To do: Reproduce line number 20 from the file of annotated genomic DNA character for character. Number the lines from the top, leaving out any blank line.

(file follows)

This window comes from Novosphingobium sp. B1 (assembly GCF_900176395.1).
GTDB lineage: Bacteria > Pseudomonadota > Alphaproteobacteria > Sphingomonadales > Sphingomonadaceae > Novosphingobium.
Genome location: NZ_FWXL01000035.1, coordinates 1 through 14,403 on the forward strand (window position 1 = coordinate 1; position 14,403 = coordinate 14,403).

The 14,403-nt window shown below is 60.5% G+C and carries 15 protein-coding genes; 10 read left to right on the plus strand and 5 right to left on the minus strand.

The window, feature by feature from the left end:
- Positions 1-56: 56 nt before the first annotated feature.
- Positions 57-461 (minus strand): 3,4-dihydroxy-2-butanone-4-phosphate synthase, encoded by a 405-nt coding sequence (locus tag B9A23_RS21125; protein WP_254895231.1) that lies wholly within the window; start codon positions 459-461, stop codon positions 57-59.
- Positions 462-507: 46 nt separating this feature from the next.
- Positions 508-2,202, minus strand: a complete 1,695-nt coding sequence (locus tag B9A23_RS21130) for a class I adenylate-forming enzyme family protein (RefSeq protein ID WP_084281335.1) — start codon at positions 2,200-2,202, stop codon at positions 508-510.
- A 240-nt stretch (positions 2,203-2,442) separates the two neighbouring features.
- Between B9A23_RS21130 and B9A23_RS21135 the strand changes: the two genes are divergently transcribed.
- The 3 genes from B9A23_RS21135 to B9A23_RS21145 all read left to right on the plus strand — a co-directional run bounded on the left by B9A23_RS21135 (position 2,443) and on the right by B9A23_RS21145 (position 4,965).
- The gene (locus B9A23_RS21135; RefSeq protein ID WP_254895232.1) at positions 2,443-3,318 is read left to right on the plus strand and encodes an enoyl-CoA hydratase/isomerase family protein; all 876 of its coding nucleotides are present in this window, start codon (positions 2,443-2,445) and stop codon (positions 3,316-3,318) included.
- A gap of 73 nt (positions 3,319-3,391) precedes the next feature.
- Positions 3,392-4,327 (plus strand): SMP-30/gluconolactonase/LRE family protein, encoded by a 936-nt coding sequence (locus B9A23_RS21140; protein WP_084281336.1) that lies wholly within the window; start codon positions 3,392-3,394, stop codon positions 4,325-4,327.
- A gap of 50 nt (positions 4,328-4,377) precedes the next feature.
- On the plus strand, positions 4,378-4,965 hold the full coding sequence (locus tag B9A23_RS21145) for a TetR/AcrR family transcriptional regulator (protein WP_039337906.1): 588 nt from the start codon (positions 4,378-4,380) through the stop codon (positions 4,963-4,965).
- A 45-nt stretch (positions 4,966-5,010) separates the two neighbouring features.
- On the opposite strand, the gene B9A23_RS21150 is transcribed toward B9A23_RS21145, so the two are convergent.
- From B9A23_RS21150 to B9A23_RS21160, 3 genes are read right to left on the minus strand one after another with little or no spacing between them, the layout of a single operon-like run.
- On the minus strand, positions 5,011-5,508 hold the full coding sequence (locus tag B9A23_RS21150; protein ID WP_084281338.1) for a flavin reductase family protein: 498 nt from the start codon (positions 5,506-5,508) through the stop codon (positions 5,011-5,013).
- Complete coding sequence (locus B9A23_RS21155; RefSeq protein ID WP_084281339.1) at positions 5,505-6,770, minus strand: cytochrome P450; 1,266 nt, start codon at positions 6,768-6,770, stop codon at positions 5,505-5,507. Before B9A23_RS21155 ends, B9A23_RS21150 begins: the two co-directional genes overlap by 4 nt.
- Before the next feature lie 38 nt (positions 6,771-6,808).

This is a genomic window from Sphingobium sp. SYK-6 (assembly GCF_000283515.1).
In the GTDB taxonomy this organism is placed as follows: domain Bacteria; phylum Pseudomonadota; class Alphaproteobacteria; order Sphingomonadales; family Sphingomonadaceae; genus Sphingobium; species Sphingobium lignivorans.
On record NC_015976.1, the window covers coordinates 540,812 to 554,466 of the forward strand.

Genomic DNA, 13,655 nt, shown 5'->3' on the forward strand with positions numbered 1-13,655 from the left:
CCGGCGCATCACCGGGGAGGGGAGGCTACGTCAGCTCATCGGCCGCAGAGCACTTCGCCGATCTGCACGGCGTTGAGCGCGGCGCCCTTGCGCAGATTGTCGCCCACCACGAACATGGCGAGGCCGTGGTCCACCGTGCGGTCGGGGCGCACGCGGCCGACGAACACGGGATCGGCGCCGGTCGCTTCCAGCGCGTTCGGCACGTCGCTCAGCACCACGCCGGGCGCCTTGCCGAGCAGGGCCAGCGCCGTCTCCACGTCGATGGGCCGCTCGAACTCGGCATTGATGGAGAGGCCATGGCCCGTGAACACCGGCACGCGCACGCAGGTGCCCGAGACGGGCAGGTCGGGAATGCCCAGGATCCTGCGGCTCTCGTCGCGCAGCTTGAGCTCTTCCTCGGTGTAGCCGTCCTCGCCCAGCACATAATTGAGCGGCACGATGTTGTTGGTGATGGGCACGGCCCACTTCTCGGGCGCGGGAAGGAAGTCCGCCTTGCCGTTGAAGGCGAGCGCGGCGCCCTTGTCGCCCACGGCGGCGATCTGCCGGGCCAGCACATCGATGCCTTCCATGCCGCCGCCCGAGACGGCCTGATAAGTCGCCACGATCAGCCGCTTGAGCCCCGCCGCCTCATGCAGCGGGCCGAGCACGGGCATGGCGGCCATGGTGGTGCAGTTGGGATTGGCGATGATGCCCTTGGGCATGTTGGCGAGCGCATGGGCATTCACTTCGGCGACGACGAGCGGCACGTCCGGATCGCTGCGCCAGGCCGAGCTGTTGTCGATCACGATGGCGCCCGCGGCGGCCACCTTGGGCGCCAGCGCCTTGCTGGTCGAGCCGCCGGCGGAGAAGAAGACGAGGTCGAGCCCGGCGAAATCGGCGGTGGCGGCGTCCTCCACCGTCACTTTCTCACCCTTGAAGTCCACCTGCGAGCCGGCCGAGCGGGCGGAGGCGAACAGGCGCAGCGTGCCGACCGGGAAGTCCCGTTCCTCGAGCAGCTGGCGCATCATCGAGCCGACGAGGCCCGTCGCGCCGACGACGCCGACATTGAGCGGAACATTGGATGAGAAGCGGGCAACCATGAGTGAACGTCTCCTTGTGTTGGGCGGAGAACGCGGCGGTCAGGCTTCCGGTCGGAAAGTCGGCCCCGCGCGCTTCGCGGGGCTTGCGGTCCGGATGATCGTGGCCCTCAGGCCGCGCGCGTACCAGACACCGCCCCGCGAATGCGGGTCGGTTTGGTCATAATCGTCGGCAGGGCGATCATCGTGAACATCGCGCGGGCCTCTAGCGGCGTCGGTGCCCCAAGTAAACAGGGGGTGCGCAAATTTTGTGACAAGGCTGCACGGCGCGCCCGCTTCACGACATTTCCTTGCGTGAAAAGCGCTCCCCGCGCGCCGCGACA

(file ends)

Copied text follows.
- From B9A23_RS21150 to B9A23_RS21160, 3 genes are read right to left on the minus strand one after another with little or no spacing between them, the layout of a single operon-like run.